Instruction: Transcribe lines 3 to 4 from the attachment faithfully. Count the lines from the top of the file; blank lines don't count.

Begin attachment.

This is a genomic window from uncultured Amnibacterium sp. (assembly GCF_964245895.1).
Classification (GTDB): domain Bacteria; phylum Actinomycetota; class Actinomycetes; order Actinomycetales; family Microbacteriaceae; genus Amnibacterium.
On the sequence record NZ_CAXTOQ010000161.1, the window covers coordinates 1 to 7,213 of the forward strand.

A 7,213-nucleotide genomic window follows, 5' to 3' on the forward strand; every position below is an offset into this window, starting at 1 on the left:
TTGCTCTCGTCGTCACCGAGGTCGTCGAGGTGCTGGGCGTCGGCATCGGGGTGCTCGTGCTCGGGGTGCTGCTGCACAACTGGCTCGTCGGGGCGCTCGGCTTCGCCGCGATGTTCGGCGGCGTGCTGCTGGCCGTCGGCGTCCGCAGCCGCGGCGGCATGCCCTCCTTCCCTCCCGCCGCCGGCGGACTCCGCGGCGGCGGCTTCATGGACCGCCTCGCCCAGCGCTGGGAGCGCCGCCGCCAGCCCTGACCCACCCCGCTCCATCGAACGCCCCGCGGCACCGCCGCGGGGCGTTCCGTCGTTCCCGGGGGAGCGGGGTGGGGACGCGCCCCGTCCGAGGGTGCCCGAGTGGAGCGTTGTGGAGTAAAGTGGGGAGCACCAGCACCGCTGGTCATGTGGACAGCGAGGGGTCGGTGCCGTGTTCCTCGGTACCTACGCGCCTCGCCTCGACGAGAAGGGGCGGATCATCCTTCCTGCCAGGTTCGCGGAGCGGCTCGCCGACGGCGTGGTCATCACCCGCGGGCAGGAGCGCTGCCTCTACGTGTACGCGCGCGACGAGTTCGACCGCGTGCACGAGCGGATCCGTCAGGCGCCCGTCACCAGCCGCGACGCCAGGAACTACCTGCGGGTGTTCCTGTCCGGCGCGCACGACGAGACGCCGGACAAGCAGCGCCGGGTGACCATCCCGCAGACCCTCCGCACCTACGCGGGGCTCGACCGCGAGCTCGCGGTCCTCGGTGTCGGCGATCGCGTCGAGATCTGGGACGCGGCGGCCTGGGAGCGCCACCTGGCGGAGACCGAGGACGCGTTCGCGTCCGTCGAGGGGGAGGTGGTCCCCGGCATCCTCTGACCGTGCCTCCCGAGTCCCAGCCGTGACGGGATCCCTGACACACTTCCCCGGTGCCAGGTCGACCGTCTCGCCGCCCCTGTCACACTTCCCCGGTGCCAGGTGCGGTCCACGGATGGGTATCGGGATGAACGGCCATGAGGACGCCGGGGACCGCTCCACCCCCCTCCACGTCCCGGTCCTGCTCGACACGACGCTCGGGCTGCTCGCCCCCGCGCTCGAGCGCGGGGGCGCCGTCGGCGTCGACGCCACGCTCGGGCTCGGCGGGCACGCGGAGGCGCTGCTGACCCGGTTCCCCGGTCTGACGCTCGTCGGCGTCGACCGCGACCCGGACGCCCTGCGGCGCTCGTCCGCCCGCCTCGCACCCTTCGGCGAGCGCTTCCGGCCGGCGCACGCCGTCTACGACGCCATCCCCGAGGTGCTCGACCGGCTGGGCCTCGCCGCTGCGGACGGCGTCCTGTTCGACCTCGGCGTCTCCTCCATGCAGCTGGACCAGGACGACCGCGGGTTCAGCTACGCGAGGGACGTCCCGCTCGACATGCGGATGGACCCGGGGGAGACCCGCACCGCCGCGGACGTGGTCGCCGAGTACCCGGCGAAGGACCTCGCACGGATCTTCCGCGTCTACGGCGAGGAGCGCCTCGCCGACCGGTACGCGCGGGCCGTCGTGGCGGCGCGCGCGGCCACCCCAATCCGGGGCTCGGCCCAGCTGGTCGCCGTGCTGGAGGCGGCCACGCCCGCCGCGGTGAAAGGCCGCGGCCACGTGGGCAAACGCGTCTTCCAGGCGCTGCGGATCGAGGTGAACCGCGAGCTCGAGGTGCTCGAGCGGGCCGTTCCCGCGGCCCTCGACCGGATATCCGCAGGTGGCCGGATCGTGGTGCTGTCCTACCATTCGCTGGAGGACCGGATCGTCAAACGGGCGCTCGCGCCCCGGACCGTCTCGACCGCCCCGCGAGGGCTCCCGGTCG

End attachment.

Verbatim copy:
On the sequence record NZ_CAXTOQ010000161.1, the window covers coordinates 1 to 7,213 of the forward strand.

A 7,213-nucleotide genomic window follows, 5' to 3' on the forward strand; every position below is an offset into this window, starting at 1 on the left: